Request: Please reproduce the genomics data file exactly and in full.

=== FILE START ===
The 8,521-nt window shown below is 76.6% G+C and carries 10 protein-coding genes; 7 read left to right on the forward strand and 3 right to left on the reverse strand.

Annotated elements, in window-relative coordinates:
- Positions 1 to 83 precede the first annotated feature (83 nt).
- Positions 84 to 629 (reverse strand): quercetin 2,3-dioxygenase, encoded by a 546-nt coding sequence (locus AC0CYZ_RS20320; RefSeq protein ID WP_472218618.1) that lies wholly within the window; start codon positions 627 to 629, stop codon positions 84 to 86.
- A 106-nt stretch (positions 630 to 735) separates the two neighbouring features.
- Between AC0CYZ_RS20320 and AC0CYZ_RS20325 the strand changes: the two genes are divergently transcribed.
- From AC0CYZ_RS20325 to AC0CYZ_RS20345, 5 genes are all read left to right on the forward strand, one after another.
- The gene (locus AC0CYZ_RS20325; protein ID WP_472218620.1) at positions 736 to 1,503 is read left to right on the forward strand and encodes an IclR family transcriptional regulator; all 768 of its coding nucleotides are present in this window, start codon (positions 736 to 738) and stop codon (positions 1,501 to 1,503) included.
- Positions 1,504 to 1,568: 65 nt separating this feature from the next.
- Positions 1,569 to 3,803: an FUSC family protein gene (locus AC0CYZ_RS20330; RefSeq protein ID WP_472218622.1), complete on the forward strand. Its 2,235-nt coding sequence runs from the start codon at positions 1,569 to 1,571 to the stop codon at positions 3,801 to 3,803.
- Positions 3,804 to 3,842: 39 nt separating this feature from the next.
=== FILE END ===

The 8,521-nt window shown below is 76.6% G+C and carries 10 protein-coding genes; 7 read left to right on the forward strand and 3 right to left on the reverse strand.

Annotated elements, in window-relative coordinates:
- Positions 1 to 83 precede the first annotated feature (83 nt).
- Positions 84 to 629 (reverse strand): quercetin 2,3-dioxygenase, encoded by a 546-nt coding sequence (locus AC0CYZ_RS20320; RefSeq protein ID WP_472218618.1) that lies wholly within the window; start codon positions 627 to 629, stop codon positions 84 to 86.
- A 106-nt stretch (positions 630 to 735) separates the two neighbouring features.
- Between AC0CYZ_RS20320 and AC0CYZ_RS20325 the strand changes: the two genes are divergently transcribed.
- From AC0CYZ_RS20325 to AC0CYZ_RS20345, 5 genes are all read left to right on the forward strand, one after another.
- The gene (locus AC0CYZ_RS20325; protein ID WP_472218620.1) at positions 736 to 1,503 is read left to right on the forward strand and encodes an IclR family transcriptional regulator; all 768 of its coding nucleotides are present in this window, start codon (positions 736 to 738) and stop codon (positions 1,501 to 1,503) included.
- Positions 1,504 to 1,568: 65 nt separating this feature from the next.
- Positions 1,569 to 3,803: an FUSC family protein gene (locus AC0CYZ_RS20330; RefSeq protein ID WP_472218622.1), complete on the forward strand. Its 2,235-nt coding sequence runs from the start codon at positions 1,569 to 1,571 to the stop codon at positions 3,801 to 3,803.
- Positions 3,804 to 3,842: 39 nt separating this feature from the next.